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Lung Problems in Cats: Is Coughing a Cause for Concern? (Vet Answer)

Written by: Dr. Stacie Grannum DVM (Veterinarian)

Last Updated on April 12, 2024 by Catster Editorial Team

Cat sitting on a vet metal table

Lung Problems in Cats: Is Coughing a Cause for Concern? (Vet Answer)


Dr. Stacie Grannum, DVM (Vet) Photo


Dr. Stacie Grannum, DVM (Vet)

Veterinarian, DVM

The information is current and up-to-date in accordance with the latest veterinarian research.

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An occasional cough in healthy cats is normal. However, a cough that lasts more than a few days, reoccurs, is accompanied by weight loss or general malaise, or produces sputum, phlegm, or blood is a cause for concern, and your cat should be evaluated by your veterinarian as soon as possible.

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Do Cats Cough?

Yes! Cats do cough. Coughing is a natural reflex to remove irritation and clear material from the respiratory tract. However, retching or gagging, such as when “coughing” up a hairball, is often mistaken for a true respiratory cough.

Image Credit: sophiecat, Shutterstock

What Are the Signs of a Cough in Cats?

Coughing produces a sudden, forceful, and noisy expulsion of air from the lungs. In severe cases, cats may retch or bring up stomach contents after coughing.

What Causes a Cat to Cough?

Coughing is most often caused by irritation or inflammation of the mucous membranes lining a cat’s respiratory tract.

Common causes include:
  • Viral infections, such as feline rhinotracheitis
  • Bacterial infections, such as Bordetella
  • Parasitic infections, such as heartworm
  • Fungal infections
  • Allergies
  • Asthma
  • Foreign material, such as grass or dust
  • Irritation from inhaled liquids/gasses/smoke
  • Lung or chest tumors
  • Heart disease

Interestingly, coughing in cats with heart disease is not as common as it is in dogs and people with similar conditions.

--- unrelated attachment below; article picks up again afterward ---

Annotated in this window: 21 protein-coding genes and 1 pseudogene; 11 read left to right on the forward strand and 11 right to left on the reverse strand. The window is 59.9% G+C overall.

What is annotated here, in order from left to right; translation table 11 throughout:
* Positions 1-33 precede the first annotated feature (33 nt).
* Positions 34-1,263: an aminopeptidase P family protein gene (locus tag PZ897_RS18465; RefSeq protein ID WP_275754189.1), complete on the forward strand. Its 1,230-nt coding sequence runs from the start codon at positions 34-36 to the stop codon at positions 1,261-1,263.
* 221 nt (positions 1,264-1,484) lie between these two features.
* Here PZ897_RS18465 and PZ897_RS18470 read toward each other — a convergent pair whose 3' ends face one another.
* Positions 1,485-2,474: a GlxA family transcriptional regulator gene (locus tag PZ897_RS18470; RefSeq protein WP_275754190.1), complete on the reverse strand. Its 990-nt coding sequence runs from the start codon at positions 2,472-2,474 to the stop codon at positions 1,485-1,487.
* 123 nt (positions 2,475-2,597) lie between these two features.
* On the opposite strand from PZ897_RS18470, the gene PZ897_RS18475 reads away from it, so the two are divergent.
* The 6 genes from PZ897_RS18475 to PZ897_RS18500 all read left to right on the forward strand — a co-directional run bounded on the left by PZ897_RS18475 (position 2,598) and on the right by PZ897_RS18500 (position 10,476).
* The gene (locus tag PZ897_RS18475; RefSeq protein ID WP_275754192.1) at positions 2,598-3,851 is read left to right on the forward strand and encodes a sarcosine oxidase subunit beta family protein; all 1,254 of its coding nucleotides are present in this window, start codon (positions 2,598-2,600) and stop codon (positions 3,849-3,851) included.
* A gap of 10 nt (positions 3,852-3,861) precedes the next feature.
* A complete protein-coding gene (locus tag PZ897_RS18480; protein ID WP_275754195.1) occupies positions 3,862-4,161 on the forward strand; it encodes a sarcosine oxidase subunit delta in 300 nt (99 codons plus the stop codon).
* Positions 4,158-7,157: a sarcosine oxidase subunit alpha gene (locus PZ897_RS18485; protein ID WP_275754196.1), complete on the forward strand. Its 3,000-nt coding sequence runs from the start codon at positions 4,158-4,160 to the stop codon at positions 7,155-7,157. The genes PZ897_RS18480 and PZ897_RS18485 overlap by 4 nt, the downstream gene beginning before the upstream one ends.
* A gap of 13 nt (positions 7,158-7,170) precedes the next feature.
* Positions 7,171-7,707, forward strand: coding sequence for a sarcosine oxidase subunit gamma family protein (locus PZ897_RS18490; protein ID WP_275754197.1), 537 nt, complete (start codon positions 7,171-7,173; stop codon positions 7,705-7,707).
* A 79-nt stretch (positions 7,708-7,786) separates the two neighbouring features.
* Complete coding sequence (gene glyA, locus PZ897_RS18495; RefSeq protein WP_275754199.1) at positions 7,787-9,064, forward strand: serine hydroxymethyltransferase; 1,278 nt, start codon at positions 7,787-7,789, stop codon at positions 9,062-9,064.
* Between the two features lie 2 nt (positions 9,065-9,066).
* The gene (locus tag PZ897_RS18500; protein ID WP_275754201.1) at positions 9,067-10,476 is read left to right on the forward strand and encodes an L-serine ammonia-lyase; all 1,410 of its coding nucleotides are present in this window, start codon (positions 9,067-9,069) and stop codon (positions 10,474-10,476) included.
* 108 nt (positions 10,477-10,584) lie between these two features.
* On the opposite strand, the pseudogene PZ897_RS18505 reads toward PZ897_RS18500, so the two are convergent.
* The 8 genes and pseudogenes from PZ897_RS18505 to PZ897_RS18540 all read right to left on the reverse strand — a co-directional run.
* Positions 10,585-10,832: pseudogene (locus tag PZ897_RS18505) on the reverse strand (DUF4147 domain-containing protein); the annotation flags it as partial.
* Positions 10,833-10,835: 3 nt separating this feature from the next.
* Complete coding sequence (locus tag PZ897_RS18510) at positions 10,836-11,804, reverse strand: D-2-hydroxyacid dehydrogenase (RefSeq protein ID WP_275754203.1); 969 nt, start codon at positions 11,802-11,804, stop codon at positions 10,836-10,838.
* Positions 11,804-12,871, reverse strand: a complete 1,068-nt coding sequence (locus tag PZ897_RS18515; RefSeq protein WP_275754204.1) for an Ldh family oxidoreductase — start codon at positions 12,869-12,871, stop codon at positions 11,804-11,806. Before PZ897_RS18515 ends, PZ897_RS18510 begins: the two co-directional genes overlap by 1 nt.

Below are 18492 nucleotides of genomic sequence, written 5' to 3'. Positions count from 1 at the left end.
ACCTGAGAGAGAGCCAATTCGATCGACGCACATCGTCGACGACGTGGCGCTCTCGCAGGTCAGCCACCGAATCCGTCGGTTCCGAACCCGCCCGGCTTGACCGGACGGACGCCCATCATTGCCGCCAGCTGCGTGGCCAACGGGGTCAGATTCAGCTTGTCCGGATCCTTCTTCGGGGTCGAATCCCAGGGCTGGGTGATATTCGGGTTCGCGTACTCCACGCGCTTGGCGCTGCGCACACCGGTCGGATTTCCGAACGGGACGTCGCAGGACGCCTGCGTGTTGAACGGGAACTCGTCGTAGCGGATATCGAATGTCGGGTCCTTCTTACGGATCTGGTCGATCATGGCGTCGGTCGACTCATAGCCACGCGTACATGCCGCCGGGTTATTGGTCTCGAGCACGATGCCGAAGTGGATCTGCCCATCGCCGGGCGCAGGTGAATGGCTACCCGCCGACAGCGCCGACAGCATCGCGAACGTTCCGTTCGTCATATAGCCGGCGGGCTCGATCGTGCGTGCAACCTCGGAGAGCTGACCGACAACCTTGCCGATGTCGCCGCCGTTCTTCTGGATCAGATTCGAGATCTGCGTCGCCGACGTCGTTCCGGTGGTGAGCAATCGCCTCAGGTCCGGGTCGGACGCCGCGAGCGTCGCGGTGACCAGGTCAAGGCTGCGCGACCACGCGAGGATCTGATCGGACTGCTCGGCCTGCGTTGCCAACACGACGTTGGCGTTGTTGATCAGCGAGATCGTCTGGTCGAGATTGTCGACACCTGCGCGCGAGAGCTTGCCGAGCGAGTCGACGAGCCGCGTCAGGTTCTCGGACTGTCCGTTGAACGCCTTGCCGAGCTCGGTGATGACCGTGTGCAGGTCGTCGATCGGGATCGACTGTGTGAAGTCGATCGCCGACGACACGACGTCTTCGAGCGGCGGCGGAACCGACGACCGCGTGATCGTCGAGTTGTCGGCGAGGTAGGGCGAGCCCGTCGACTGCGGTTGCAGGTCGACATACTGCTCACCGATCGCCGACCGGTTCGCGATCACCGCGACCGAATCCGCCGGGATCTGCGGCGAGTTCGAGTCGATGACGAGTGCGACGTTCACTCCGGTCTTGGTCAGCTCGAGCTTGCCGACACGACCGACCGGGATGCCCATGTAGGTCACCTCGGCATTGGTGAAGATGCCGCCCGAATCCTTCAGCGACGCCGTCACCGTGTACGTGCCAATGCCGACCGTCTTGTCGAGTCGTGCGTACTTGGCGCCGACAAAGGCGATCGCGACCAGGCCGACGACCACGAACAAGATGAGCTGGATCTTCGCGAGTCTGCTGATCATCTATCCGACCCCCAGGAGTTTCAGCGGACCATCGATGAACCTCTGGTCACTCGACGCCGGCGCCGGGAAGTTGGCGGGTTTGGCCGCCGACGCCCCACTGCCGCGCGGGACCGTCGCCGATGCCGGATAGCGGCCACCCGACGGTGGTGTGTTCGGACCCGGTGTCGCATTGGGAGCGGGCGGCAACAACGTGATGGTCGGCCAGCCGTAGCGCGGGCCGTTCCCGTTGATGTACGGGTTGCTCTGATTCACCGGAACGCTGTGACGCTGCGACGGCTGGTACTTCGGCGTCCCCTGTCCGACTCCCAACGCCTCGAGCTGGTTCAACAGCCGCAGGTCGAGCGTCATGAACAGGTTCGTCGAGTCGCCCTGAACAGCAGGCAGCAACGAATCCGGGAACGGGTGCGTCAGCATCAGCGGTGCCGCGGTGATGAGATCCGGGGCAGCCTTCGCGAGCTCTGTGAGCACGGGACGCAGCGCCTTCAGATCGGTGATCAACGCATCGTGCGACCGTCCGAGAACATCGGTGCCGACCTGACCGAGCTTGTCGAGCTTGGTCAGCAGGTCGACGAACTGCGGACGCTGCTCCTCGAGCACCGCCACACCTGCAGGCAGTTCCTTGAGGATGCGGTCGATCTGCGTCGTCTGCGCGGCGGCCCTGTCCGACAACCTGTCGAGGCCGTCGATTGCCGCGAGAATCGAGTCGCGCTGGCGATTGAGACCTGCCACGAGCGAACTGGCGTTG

treating cat with asthma
Image Credit: RozochkaIvn, Shutterstock

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How Do I Care for a Coughing Cat?

The first step is to schedule an appointment with your veterinarian. They will gather a complete medical history, including any changes to your cat’s home or environment, and will perform a thorough physical exam. The vet may recommend certain tests, such as blood work, heartworm test, radiographs, ultrasound, urinalysis, and an endoscopic examination of your cat’s respiratory system. Fluid samples may be collected for your cat’s lungs for culture to aid in the diagnosis.

Treatment depends on the diagnosis. Cats with mild respiratory signs may be treated with a decongestant. Antibiotics may be prescribed after a primarily bacterial infection has been diagnosed, or if a viral infection has caused a secondary bacterial infection to take hold in your cat’s respiratory system. Antibiotics must be given as exactly as directed by your veterinarian. If an allergy has been diagnosed, anti-inflammatories may be prescribed. Chemotherapy may be recommended as an option in certain cancer cases. Steam therapy or nebulization may also be helpful.

Female vet holding a sick cat close-up
Image Credit: megaflopp Shutterstock

Tips for Keeping Your Cat Healthy

  • Monitor your cat’s coughing episodes.
  • Take note of any phlegm or discharge from your cat’s nose or mouth, and/or watery eyes.
  • Observe your cat’s gums and mucous membranes. Any color deviation from pink should be evaluated by a veterinarian.
  • Keep watch for any weight loss, behavioral changes, or general malaise that may indicate illness.
  • Increased respiratory effort or labored or difficulty breathing should be evaluated by a veterinarian right away.
  • Be sure your cat is current on their vaccines.
  • Give medications to your cat exactly as prescribed.
  • Avoid contact with other cats displaying respiratory signs.
  • Prevent obesity.
  • Avoid dusty or scented cat litter.

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Although the occasional cough is normal in healthy cats, persistent, recurrent, or productive coughing is not. Causes may include inflammation or irritation of the respiratory tract, such as bacterial and viral infections, parasites, foreign material, or allergies. Treatment depends on the diagnosis and may include decongestants, antibiotics, anti-inflammatories, or respiratory supplements.

Featured Image Credit: Tyler Olson, Shutterstock

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